Carfrae credited Joyce’s tenacity as the main force pushing her to that record breaking pace. Joyce’s second place makes this her fourth top-ten in Kona.
In the men’s race, Belgian Frederik Van Lierde (unrelated to, but coached by former world champion Luc Van Lierde) captured the championship after placing third last year. Andrew Starykowicz played the rabbit and went off the front of the bike early and actually held position for the most part throughout the entire bike leg.
Second place finisher Luke Mckenzie (AUS) stayed with Starykowicz for much of the bike leg—trading passes a couple of times—but in the end had no intentions of joining him on what, at the press conference he called Starykowicz’s “suicide mission.”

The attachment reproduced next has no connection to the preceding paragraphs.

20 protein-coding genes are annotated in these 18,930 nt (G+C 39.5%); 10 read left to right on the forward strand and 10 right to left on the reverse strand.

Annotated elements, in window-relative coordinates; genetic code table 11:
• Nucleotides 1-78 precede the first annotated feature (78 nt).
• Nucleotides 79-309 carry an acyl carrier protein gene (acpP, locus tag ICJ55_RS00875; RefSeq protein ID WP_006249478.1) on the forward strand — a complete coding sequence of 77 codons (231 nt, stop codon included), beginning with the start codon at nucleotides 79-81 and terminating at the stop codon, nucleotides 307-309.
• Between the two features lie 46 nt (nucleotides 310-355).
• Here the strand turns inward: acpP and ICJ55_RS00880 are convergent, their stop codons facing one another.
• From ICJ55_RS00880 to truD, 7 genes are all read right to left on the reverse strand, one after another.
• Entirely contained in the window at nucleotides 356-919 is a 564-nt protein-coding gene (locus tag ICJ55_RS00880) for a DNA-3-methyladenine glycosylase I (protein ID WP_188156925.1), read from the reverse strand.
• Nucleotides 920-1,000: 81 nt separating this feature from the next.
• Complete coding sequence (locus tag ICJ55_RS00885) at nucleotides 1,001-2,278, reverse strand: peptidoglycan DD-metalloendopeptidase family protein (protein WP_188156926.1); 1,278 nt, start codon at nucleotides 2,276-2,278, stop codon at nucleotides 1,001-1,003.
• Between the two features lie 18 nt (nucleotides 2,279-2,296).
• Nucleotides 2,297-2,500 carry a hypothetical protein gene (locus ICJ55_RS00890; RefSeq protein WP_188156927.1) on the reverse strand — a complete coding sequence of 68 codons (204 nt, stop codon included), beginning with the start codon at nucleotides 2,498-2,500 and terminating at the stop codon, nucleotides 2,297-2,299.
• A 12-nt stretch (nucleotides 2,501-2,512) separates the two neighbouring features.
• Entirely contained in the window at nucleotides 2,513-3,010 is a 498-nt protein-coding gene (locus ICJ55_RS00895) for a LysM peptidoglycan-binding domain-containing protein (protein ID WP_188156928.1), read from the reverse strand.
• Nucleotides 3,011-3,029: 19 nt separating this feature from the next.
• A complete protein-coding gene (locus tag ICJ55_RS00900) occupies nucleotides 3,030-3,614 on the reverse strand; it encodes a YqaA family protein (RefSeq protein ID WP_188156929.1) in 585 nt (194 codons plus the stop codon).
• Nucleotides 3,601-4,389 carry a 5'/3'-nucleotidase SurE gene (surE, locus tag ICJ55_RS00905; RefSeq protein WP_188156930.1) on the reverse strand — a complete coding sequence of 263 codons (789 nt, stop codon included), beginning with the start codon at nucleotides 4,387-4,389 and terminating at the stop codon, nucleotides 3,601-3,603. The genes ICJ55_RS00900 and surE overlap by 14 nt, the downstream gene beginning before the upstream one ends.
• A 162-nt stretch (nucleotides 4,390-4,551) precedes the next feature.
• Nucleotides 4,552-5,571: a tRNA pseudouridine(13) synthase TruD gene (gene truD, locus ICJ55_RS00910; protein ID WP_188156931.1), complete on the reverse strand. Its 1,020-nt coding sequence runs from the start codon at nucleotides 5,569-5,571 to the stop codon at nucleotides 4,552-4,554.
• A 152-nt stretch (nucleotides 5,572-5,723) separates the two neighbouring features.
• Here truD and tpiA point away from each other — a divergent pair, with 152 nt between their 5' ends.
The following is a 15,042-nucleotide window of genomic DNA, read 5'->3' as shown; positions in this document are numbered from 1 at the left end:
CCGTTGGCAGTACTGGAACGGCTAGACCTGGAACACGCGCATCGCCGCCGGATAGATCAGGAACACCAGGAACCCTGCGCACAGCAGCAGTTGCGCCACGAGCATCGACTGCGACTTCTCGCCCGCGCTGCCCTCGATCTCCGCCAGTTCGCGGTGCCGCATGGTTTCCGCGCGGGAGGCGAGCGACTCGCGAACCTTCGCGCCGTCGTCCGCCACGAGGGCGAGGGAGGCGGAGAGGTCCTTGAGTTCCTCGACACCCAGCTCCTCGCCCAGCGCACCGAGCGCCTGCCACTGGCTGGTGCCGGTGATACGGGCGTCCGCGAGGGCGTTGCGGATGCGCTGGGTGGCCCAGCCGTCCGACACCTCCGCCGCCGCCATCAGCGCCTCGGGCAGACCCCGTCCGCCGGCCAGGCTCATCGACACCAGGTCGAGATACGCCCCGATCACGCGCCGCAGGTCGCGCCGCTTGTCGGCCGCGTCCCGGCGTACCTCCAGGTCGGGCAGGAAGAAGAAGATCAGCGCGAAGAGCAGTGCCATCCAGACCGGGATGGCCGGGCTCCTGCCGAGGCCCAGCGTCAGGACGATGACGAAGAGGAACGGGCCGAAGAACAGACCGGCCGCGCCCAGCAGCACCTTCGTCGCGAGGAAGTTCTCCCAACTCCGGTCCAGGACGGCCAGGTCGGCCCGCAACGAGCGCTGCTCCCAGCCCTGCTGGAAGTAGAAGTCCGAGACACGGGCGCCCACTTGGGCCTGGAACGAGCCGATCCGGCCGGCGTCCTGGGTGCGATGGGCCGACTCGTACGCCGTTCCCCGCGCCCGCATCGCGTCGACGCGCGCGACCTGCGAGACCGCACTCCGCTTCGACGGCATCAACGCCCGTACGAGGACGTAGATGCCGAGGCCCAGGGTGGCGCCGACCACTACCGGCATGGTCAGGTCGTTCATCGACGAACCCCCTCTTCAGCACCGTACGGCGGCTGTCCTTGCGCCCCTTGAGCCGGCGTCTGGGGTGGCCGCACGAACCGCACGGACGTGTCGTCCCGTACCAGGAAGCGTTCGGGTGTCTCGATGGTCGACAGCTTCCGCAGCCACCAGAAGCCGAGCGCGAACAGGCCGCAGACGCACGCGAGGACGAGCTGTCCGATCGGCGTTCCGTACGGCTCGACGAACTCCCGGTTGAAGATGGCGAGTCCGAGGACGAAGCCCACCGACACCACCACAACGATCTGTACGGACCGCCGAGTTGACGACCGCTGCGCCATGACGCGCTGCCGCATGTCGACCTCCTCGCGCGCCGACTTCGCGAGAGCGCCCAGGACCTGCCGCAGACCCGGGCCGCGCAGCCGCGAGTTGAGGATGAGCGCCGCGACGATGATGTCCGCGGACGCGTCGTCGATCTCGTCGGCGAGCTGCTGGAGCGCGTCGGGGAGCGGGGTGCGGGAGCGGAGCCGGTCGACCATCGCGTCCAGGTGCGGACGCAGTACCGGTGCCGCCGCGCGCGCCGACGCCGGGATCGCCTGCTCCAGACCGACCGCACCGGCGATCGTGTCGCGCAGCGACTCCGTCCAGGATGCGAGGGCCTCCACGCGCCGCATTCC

Boulder’s Tim O’Donnell concurred that Starkowicz really broke up the field with his hard riding. “It was on right from the swim. It was carnage. Guys that are so consistent at this race were nowhere to be seen. I was left on my own half way down from Hawi and all the way back…I was able to ride my watts and stay pretty close to that second group. Last year I learned that you’re never out of this race so I kept plugging along and doing my thing.” O’Donnell moved up two spots from last year for a strong fifth place finish.
“We’re a Team Now”
O’Donnell and Carfrae are engaged to be married and that fact was a very entertaining part of the narrative of this year’s race. As Mirinda crossed the line, Tim was waiting and she leapt into his arms. O’Donnell later said he feared his spent quads would collapse and they would make a hilarious clip for the television footage falling to the ground.
“We’re a team now,” he commented at the press conference, “Watching her win was more exciting than me getting fifth.”
When Mike Reilly interviewed her at the finish she quipped, “We’re getting married in December so I think I’ll be able to pay for the wedding!”